Romance on a Plate: biscuit glace aux noisettes

Biscuit Glace aux Noisettes

Sara of i like to cook is the host of this month’s Weekend Cookbook Challenge with a Red and White theme for #18 and I am committed to joining in.  Trying to keep track of all the cooking events is a challenge for me, so this is the first WCC I’ve entered.

To make sure all my bases were covered with the theme, I chose a recipe I’ve been dying to try over for years from The Mirabelle Cookbook by Marco Pierre White.  Mirabelle is a famous restaurant in London owned by Marco Pierre White that has quite a history — almost as colorful as that of White himself.  In the cookbook, White shares old menus and restaurant history.  He also shares his philosophy on the food served in his restaurant, the recipes in his cookbook, and the accessibility for the home cook who is interested in preparing truly fine food.  He states,

“But my aim is to encourage you, as you gain confidence, to move on from these {simpler recipes listed} to the slightly more complicated recipes which really do repay the extra effort.” 

I found this cookbook browsing for something that would help me with a dinner party I was preparing for, and I couldn’t pass it up. Every recipe has an accompanying enormous glossy photo printed on thick, over-sized pages.  It is a truly perfect cook book for when you want to add that special extra touch.  I love looking at this book, but I don’t often cook from it.  Why?  Not only because cooking extravagantly can be expensive, but because the measurements and ingredients are a bit odd to work with.  I have to stop and wonder about what caster sugar is (super fine sugar), demerara (raw cane sugar), double cream (heavy cream) or work a bit harder to measure out dry ounces.  It takes me a bit longer, but I get the job done.

The great aspect of this cookbook is a section in the back called “Basics.”  There are 33 basic recipes for  items such as raspberry coulis, fish stock, tomato sauce, mayonnaise, pistou, and pomme fondant.  White refers to these basics over and over again throughout the recipes in this book.  It’s quite handy.

Had I only known how excellent this dessert was going to be — and how easy to make, I truly would have gotten on the ball sooner.  Sometimes I amaze myself with my procrastination problem.  This is a completely fabulous treat if you have someone you want to knock the socks off of.  We won’t talk about the calories, though.  Or the fat.  Does it count that there is fruit?  And nuts?  If you have a picky eater, or someone who is allergic to the nuts, I can see how they could easily be omitted. 

It’s really worth it to give this recipe a try.

You will truly enjoy it… a recipe by White of cream and meringue with red raspberry coulis.


Romance on a Plate: biscuit glace aux noisettes

Serves 12

425 g (15 oz) caster sugar
15 g (1/2 oz) shelled hazelnuts
6 egg whites
450 ml (16 fl oz) double cream
8 portions raspberry coulis (Basic 31)
60 fresh raspberries
12 sprigs mint

1.  Line a terrine measuring 30 x 7.5 cm (12 x 3 in) with greaseproof paper, and put in the freezer at its coldest setting.
2.  Make the praline as follows.  Heat 150 g (5 oz) of the sugar in a pan until it melts and begins to make a caramel.  Stir in the hazelnuts.  Pour the mixture on to a cold, oiled tray to set, and when it is hard, crush it into pieces.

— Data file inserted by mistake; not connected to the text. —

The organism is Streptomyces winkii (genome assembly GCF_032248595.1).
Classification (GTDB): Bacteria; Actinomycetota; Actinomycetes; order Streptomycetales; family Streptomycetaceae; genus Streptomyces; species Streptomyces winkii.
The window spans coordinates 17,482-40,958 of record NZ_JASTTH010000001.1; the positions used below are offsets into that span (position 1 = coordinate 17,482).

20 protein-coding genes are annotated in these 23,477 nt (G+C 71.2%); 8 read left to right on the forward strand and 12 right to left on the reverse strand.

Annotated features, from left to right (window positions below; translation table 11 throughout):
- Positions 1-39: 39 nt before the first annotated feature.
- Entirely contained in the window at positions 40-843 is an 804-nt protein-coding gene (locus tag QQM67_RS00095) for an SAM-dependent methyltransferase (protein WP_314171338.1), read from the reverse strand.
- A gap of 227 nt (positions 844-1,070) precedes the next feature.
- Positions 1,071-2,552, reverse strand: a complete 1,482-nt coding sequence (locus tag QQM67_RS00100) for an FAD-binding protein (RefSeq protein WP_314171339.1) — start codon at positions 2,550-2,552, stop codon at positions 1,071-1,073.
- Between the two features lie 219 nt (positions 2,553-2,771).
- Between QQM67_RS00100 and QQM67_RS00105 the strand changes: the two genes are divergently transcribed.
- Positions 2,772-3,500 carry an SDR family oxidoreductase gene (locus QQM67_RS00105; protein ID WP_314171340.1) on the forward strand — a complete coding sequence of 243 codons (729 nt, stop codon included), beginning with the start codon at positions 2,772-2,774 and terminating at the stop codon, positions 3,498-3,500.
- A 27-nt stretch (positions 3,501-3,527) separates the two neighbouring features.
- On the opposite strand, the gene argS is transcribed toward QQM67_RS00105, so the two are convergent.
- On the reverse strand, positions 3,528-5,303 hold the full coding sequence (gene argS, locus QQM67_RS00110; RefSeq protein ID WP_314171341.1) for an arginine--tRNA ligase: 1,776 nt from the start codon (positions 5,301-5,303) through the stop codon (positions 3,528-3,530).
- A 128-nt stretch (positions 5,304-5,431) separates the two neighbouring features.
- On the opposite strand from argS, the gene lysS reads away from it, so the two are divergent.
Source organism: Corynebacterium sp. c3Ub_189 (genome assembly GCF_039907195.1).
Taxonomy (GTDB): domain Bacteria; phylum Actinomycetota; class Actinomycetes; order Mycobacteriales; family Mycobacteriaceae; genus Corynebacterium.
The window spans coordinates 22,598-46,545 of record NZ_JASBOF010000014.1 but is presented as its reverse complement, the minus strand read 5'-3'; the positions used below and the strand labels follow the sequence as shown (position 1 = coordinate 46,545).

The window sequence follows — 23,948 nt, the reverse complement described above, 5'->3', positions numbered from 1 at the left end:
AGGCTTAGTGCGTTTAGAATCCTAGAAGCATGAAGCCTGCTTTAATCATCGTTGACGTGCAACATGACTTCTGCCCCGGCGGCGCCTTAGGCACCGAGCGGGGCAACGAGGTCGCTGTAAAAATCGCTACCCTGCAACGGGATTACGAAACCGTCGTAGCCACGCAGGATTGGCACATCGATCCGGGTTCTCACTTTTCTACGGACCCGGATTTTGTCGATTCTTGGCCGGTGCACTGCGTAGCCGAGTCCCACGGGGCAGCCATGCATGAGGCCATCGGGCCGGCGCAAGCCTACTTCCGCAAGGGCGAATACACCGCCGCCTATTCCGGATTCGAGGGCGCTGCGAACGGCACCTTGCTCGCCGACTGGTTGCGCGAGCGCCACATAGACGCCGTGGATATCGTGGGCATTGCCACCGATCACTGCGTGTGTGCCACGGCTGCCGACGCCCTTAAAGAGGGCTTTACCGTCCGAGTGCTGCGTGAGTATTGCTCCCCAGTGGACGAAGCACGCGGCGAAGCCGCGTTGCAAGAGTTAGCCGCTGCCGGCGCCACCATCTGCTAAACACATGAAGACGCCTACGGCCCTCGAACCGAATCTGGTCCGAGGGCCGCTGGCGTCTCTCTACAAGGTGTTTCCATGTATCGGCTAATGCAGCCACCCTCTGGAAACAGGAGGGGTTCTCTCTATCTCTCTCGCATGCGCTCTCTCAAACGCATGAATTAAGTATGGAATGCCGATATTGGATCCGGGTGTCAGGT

3.  Whip the egg whites and gradually add the remaining sugar to make a stiff meringue.  Separately whip the cream until it makes stiff peaks.  Then fold the whipped cream into the meringue and mix in the crushed praline.
4.  Fill the ice-cold terrine to the top with the biscuit mixture, and place it back in the freezer until hard.
5.  Meanwhile, make the raspberry coulis.
6.  To serve, remove the terrine from the freezer and the biscuit from the terrine.  Cut into 2.5 cm (1 in) slices.  Put a slice on each plate, surround with raspberry coulis, and decorate each portion with 5 raspberries and a sprig of mint.

Raspberry Coulis

4 portions

225 g (8 oz) fresh raspberries
75 g (3 0z) icing sugar

1.  Place the raspberries in a bowl and cover with the sugar.  Leave for a while for the sugar to begin pulling out the fruit juices.
2.  Puree the mixture, then pass through a fine sieve to catch all the seeds.  Chill.

Recipe Notes:

  • I used almonds since hazelnuts weren’t available, so I guess my recipe would be called biscuit glace aux amonds.  I made this in the early afternoon thinking it would be firm enough to serve at 9PM, and it wasn’t.  It really needs to be in the freezer over night.
  • I used plastic wrap to line the inside of a basic metal loaf pan which worked just fine.
  • I used a chinoise to strain the raspberry coulis because it takes forever when I use my strainer.  A few seeds get through, but it isn’t a tragedy. My husband buys me cool utensils for my birthday or Christmas because he knows I enjoy them.  What a nice guy, huh?
  • I beat the cream first and scooped it into a bowl to sit while I beat the egg whites.  If you do this, make absolutely sure all the fat from the cream is removed before beating the whites.  I also used egg whites I had frozen and thawed.  They came out perfect!
  • For the praline, I poured it onto a piece of parchment I sprayed with oil.  It only takes about 10 minutes for the mixture to cool and harden.  To crush it, I folded the edges of the parchment over the mixand used my rolling pin, striking it until the pieces were the size I wanted.